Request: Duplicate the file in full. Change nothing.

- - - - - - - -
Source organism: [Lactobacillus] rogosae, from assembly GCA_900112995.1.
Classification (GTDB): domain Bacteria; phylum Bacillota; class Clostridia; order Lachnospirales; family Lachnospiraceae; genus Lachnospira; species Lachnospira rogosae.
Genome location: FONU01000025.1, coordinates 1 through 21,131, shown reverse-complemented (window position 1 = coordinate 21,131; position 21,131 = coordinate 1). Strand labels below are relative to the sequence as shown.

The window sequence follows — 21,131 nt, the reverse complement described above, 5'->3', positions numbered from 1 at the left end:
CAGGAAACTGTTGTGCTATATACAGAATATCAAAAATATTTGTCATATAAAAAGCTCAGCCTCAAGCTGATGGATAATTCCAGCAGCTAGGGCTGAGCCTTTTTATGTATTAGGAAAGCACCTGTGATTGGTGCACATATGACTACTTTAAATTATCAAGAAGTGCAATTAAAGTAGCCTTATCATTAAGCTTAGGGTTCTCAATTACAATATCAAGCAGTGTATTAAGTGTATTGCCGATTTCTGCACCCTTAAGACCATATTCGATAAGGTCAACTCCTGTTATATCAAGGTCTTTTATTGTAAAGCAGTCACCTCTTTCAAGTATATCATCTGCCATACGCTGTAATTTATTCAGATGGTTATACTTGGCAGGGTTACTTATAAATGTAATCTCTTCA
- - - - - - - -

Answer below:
Source organism: [Lactobacillus] rogosae, from assembly GCA_900112995.1.
Classification (GTDB): domain Bacteria; phylum Bacillota; class Clostridia; order Lachnospirales; family Lachnospiraceae; genus Lachnospira; species Lachnospira rogosae.
Genome location: FONU01000025.1, coordinates 1 through 21,131, shown reverse-complemented (window position 1 = coordinate 21,131; position 21,131 = coordinate 1). Strand labels below are relative to the sequence as shown.

The window sequence follows — 21,131 nt, the reverse complement described above, 5'->3', positions numbered from 1 at the left end:
CAGGAAACTGTTGTGCTATATACAGAATATCAAAAATATTTGTCATATAAAAAGCTCAGCCTCAAGCTGATGGATAATTCCAGCAGCTAGGGCTGAGCCTTTTTATGTATTAGGAAAGCACCTGTGATTGGTGCACATATGACTACTTTAAATTATCAAGAAGTGCAATTAAAGTAGCCTTATCATTAAGCTTAGGGTTCTCAATTACAATATCAAGCAGTGTATTAAGTGTATTGCCGATTTCTGCACCCTTAAGACCATATTCGATAAGGTCAACTCCTGTTATATCAAGGTCTTTTATTGTAAAGCAGTCACCTCTTTCAAGTATATCATCTGCCATACGCTGTAATTTATTCAGATGGTTATACTTGGCAGGGTTACTTATAAATGTAATCTCTTCA